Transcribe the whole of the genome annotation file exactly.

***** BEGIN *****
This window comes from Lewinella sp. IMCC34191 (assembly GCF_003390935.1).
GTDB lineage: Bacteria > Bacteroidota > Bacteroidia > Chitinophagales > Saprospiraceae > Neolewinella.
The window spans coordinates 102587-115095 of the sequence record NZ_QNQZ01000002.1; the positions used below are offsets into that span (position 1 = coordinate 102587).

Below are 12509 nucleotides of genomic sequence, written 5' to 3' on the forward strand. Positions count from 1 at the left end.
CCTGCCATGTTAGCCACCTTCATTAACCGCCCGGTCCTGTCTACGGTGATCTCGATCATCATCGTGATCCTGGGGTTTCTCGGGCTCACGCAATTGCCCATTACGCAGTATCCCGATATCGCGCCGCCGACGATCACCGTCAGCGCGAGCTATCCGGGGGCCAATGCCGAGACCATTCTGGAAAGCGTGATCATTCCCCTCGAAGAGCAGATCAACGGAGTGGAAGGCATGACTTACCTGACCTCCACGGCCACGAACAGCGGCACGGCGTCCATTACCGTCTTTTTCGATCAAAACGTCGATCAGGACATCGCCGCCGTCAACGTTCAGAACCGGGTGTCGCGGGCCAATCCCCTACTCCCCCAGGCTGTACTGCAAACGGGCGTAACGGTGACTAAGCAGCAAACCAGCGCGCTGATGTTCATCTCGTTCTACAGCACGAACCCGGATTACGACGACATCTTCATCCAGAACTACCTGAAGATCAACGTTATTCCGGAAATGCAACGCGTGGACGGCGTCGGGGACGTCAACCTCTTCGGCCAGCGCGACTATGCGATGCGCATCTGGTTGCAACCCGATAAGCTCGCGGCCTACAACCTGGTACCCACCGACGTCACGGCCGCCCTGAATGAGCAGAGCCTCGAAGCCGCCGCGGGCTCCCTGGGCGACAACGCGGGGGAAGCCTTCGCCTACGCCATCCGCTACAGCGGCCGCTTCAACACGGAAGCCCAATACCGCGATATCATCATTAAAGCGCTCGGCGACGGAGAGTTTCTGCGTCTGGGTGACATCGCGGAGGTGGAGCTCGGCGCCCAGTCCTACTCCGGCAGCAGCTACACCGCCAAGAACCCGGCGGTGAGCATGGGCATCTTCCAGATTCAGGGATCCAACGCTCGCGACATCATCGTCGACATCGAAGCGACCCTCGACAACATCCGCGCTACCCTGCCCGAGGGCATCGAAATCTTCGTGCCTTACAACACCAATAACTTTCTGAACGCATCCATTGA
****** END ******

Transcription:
This window comes from Lewinella sp. IMCC34191 (assembly GCF_003390935.1).
GTDB lineage: Bacteria > Bacteroidota > Bacteroidia > Chitinophagales > Saprospiraceae > Neolewinella.
The window spans coordinates 102587-115095 of the sequence record NZ_QNQZ01000002.1; the positions used below are offsets into that span (position 1 = coordinate 102587).

Below are 12509 nucleotides of genomic sequence, written 5' to 3' on the forward strand. Positions count from 1 at the left end.
CCTGCCATGTTAGCCACCTTCATTAACCGCCCGGTCCTGTCTACGGTGATCTCGATCATCATCGTGATCCTGGGGTTTCTCGGGCTCACGCAATTGCCCATTACGCAGTATCCCGATATCGCGCCGCCGACGATCACCGTCAGCGCGAGCTATCCGGGGGCCAATGCCGAGACCATTCTGGAAAGCGTGATCATTCCCCTCGAAGAGCAGATCAACGGAGTGGAAGGCATGACTTACCTGACCTCCACGGCCACGAACAGCGGCACGGCGTCCATTACCGTCTTTTTCGATCAAAACGTCGATCAGGACATCGCCGCCGTCAACGTTCAGAACCGGGTGTCGCGGGCCAATCCCCTACTCCCCCAGGCTGTACTGCAAACGGGCGTAACGGTGACTAAGCAGCAAACCAGCGCGCTGATGTTCATCTCGTTCTACAGCACGAACCCGGATTACGACGACATCTTCATCCAGAACTACCTGAAGATCAACGTTATTCCGGAAATGCAACGCGTGGACGGCGTCGGGGACGTCAACCTCTTCGGCCAGCGCGACTATGCGATGCGCATCTGGTTGCAACCCGATAAGCTCGCGGCCTACAACCTGGTACCCACCGACGTCACGGCCGCCCTGAATGAGCAGAGCCTCGAAGCCGCCGCGGGCTCCCTGGGCGACAACGCGGGGGAAGCCTTCGCCTACGCCATCCGCTACAGCGGCCGCTTCAACACGGAAGCCCAATACCGCGATATCATCATTAAAGCGCTCGGCGACGGAGAGTTTCTGCGTCTGGGTGACATCGCGGAGGTGGAGCTCGGCGCCCAGTCCTACTCCGGCAGCAGCTACACCGCCAAGAACCCGGCGGTGAGCATGGGCATCTTCCAGATTCAGGGATCCAACGCTCGCGACATCATCGTCGACATCGAAGCGACCCTCGACAACATCCGCGCTACCCTGCCCGAGGGCATCGAAATCTTCGTGCCTTACAACACCAATAACTTTCTGAACGCATCCATTGA